Advertise Follow Us
Crop farming “down under” is not that much different from farming in North America. Speaking at the No-Till on the Plains winter conference, Grant Sims, a sixth-generation farmer from north central Victoria, Australia, says his family focuses on soil biology and managing inputs while raising cash crops, year-round cover crops, sheep and cattle on their operation on the Murray River.
Sims’ parents, wife, Naomi, their four children and two full-time employees are also part of the farming operation. The farm has been in the Sims family for more than 140 years.
The Sims farm is 8,500 acres of dryland and some irrigation. Sims farm grows most of its own seed for covers, to keep costs down. The Sims family focuses on crop diversity and companion crops such as canola and beans, wheat and beans, peas and wheat, or summer species. One of the covers seeded is a multi-species mix with 13 different species.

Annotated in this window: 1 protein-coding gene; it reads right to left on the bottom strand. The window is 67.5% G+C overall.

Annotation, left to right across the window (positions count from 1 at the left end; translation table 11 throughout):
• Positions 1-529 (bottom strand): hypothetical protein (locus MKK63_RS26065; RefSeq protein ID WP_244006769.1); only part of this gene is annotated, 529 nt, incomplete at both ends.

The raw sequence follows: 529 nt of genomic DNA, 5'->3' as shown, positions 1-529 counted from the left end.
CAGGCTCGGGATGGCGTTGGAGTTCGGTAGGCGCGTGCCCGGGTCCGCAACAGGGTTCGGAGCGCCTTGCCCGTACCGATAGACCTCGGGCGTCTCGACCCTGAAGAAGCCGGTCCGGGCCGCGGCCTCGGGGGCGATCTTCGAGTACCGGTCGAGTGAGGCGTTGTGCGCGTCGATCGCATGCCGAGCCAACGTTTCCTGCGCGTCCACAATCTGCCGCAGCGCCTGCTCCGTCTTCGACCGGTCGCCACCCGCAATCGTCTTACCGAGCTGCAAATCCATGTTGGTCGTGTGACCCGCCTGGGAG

“When we started doing covers, we were doing it as a rotation, as a break crop, then back into the grain crops again,” he says. “We find that if we do consecutive years of covers, with a winter cover, then a summer cover, and then a winter cover again, we can grow a lot of biomass with little inputs. Most of the time, we’re very dominated by winter crops, but if you look at native pastures, they’re about 50-50 summer and winter. This is a way we can get more diversity in with more summer species and…